Posts Tagged ‘Technical’

Trading Basics, Part I – Support & Resistance

September 4th, 2012 No comments

Critics of technical analysis is sometimes liken it to reading tea leaves, perhaps because it is partly subjective. There are a lot of different tools, but most traders pick and choose only a few to use. But the same could be said about running a business, and yet we can clearly see some individuals have consistently better track records than others for being profitable. The analogy is especially appropriate because successful traders tend to view trading as a business.

The most basic technical indicators are support and resistance levels. Support are relatively low price levels the stock has trouble falling below, and resistance is the relatively high price level the stock has trouble climbing above. If a stock is “range-bound”, trading within a tight price range, the high end of that range is the resistance and the low end is support. Other key price levels are where spikes or dips occur. It’s rare that these key levels are hit precisely, down to the penny, so some eye-balling is required, and some practice is required to select the most effective levels. The best price levels tend to be at round numbers.

Notice how often and spikes and dips turn around close to multiples of 1000 points.


When a stock price breaks out above a key resistance level, resistance often becomes support. And likewise when support is broken, it becomes resistance for the stock price thereafter. Moreover, when a stock price breaks through a support or resistance level, the stock price usually continues in that direction and changes at a faster rate. These technical moves provide an opportunity for traders to make quick profits.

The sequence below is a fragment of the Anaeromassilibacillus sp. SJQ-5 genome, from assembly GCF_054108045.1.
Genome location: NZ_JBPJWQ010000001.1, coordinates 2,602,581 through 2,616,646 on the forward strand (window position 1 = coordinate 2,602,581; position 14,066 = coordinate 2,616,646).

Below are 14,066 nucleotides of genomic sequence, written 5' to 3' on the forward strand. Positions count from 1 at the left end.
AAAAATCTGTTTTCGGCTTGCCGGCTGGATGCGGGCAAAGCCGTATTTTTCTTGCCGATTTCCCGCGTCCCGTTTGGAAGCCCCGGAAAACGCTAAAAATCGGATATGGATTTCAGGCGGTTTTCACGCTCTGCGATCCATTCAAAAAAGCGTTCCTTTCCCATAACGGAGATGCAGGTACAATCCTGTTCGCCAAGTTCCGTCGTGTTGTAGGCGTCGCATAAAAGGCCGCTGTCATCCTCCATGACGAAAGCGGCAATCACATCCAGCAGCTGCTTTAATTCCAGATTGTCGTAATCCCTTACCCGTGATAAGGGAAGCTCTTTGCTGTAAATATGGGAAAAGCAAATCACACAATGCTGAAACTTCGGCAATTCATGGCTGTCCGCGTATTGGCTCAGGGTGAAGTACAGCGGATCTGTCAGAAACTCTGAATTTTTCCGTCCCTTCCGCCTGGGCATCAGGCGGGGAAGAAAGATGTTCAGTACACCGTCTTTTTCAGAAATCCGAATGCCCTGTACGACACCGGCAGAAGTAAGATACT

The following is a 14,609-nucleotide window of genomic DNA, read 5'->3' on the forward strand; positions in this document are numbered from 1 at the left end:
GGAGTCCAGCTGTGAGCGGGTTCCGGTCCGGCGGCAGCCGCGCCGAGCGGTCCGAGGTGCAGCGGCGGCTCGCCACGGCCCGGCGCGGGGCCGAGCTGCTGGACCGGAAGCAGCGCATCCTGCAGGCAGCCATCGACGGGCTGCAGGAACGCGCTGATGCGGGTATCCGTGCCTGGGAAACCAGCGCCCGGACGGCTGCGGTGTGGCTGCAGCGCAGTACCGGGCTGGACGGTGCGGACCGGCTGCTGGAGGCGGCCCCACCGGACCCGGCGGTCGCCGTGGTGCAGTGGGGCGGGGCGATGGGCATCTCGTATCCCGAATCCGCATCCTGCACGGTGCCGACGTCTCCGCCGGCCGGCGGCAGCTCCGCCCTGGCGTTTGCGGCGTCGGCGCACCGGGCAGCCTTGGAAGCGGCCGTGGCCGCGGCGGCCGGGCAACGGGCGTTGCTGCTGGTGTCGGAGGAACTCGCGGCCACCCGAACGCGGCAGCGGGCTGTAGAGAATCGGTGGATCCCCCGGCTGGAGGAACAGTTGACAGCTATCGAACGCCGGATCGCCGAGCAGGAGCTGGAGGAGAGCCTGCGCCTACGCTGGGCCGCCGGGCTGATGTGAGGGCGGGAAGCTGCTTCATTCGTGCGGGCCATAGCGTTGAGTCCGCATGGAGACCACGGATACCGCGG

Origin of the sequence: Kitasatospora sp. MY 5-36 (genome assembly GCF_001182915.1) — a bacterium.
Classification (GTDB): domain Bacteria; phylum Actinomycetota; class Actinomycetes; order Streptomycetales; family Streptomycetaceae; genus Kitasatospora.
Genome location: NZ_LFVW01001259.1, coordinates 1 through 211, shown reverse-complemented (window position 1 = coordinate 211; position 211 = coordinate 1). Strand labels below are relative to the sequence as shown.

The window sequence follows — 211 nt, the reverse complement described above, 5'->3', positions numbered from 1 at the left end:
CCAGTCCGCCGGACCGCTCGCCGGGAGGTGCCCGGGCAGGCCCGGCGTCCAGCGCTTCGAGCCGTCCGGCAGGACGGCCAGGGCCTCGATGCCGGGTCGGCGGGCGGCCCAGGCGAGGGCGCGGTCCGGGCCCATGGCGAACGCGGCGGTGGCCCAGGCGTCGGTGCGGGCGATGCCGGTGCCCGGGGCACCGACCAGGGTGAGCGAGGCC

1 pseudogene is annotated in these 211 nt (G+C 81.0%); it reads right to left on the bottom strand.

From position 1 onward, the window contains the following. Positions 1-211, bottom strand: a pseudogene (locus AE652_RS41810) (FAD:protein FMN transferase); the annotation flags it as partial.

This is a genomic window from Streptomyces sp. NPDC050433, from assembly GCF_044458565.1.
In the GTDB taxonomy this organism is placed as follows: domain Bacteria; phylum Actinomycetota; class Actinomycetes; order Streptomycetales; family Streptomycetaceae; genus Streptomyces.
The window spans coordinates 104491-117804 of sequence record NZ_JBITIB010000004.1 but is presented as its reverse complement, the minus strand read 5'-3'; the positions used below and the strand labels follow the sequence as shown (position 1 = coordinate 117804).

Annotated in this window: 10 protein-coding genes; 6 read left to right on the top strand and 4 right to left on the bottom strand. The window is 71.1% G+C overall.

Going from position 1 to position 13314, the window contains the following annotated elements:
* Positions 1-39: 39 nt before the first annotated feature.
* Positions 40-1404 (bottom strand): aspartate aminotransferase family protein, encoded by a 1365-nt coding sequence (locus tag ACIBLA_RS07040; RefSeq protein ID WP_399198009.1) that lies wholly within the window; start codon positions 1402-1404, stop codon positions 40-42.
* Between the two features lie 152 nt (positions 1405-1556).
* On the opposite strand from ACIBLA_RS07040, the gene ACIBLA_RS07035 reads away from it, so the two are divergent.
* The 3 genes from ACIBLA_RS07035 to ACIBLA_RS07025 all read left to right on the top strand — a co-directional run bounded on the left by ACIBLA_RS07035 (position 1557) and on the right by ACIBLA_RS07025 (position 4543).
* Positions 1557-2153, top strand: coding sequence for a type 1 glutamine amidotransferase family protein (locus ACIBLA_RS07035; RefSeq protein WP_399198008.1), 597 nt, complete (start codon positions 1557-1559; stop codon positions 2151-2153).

From an Austrian perspective, there are real human action reasons why it works this way. The most common reason articulated is that of the “bag-holder”. This is someone who bought the stock at a higher price and held onto it despite it having gone down. When the stock moves to the top of its trading range, the bag-holder sees an opportunity to finally get out at a decent price. Another common reason has to do with belief. Traders may not believe the stock likely to break out above resistance, so when the price gets there, they take a short-position, betting on the stock price dropping. Speculators may also be trading within the range, buying at the low of the range and selling at the high.

For these various reasons, as the price reaches the resistance level, it brings in a disproportionate number of sellers, which of course will tend to push the price back down. However, if enough buyers take interest in a potential breakout, there are buyers for all the sellers. Once all the sellers have sold, the buyers push the stock price into a zone where there are relatively few sellers, and this allows the stock price to rise very quickly. This works for individual stocks as well as the overall market and creates difficulty for mathematical economic and financial models because breakouts stack the odds to make outliers more common than stochastic movements can account for.


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